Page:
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Younger Canadians find belonging in shared lived experiences over place-based communities

B.C. has the highest levels for belonging to the province and Canada.
Urban Canadians find belonging in shared lived experiences, compared to rural Canadians who rely on their neighbourhood for community.

Everyone desires to feel a sense of belonging. But how they find community and support differs across generations.

Unlike Canadians over the age of 54 who rely on their neighbourhood for comfort, younger millennials and Gen Zs were nearly four times as likely to report having a sense of belonging with people who share similar life experiences or identities, according to a recently Angus Reid poll.

In fact, only two in five young Canadians stated they can rely on a neighbour to check in on them, compared to the 75 per cent of Canadians 65+.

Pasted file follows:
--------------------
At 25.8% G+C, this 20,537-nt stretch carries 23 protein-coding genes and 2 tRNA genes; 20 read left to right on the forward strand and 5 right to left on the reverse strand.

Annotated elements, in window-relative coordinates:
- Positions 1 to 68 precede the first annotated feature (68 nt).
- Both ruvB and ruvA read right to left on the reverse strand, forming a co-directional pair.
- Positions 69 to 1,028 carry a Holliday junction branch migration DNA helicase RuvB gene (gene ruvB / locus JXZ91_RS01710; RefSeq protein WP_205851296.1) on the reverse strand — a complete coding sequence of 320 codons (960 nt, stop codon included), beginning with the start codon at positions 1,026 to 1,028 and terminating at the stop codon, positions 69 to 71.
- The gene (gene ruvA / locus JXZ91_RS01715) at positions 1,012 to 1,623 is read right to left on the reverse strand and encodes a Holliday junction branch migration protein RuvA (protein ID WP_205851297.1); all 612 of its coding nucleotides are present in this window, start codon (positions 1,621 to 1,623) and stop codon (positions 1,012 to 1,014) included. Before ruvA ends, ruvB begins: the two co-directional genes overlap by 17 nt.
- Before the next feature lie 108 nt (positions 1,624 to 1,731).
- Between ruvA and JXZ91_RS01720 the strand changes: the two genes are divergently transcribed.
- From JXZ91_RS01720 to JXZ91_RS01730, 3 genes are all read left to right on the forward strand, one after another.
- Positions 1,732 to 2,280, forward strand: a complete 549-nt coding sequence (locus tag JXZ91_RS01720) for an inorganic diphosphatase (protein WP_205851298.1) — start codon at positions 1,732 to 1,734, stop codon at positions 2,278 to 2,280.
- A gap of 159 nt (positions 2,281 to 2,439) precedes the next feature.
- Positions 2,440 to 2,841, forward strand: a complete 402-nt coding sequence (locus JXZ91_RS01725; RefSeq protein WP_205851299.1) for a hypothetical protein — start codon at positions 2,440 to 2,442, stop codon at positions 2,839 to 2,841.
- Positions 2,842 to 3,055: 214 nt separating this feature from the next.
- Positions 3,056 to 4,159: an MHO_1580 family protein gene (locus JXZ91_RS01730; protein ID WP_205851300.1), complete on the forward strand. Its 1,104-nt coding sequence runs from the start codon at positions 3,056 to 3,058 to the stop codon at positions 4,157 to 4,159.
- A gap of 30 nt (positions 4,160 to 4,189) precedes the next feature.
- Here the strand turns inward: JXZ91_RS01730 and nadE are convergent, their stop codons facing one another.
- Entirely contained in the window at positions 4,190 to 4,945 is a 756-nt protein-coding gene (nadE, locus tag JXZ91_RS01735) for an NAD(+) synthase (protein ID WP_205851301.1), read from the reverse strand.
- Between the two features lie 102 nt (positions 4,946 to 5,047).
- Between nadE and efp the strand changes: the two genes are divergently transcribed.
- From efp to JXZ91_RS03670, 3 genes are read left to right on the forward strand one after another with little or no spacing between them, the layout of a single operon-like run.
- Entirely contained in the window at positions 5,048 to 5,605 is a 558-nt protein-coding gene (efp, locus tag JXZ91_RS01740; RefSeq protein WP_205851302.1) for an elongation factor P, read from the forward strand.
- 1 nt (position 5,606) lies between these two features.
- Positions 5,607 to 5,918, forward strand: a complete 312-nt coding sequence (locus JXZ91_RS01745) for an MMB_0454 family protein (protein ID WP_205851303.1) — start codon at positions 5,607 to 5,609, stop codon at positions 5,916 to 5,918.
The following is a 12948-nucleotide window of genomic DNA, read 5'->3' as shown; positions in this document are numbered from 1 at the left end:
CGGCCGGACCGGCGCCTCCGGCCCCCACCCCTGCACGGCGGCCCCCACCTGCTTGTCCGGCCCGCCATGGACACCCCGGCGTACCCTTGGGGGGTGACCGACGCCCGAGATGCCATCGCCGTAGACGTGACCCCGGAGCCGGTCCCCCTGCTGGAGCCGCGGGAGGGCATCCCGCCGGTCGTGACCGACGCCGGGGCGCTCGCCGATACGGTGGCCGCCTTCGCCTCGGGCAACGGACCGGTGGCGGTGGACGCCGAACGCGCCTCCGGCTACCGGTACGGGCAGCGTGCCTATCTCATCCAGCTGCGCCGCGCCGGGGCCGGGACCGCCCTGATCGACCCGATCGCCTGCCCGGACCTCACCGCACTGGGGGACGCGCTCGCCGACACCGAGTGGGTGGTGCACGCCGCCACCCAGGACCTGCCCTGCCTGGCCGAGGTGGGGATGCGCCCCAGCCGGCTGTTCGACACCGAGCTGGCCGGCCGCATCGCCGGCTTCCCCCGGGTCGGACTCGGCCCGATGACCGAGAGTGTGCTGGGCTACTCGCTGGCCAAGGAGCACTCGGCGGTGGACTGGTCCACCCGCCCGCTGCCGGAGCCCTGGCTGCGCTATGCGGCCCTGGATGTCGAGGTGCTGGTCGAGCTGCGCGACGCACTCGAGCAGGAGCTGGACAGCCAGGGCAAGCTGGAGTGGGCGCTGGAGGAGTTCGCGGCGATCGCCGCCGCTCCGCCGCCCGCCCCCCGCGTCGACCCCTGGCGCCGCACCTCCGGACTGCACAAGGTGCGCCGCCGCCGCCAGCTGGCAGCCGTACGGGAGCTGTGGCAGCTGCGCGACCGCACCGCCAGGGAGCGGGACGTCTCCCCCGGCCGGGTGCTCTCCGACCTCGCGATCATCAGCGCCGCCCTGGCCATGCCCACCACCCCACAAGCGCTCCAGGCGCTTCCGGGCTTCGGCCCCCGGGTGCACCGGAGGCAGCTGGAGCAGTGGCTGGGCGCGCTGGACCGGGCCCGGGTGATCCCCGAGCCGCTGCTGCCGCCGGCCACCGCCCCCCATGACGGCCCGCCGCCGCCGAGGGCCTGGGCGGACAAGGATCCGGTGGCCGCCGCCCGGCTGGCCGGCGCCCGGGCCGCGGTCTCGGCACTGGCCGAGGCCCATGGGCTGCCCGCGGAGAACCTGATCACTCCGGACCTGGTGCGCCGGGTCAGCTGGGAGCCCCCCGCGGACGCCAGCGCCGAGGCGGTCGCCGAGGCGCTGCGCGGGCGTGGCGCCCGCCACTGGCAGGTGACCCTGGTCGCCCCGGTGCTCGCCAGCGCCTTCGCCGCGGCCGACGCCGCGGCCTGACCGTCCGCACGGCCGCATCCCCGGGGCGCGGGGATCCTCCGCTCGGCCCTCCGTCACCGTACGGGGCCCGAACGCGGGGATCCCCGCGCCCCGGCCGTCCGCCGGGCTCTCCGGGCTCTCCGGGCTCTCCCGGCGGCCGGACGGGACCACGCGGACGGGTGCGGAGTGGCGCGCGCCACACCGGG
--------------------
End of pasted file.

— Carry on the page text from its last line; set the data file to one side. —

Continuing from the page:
One driving factor for exacerbating these silos has been the pandemic, the survey shows. Thirty-six per cent of Canadians said they have had fewer interactions with neighbours in recent years.

And while every age group has experienced feeling isolated these past few years, an average of 33 per cent of millennial and Gen Z Canadians reported being less social and lacking interest in speaking to people.

What makes a good community?

Affordability is a significant factor for younger Canadians.

Two in five say housing and affordability are the main factors that make a community a good place to live. And almost half of millennial and Gen Zs said that a desirable city has housing and is affordable. In contrast, older Canadians ages 55+ prioritize public safety, health and wellness.

In B.C., a sense of belonging in neighbourhoods is close to the national average, but both sense of belonging to the province and Canada are among the highest levels in the country.

But overall, attachment to one’s home province has dropped with the largest declines in Alberta, Manitoba and Ontario.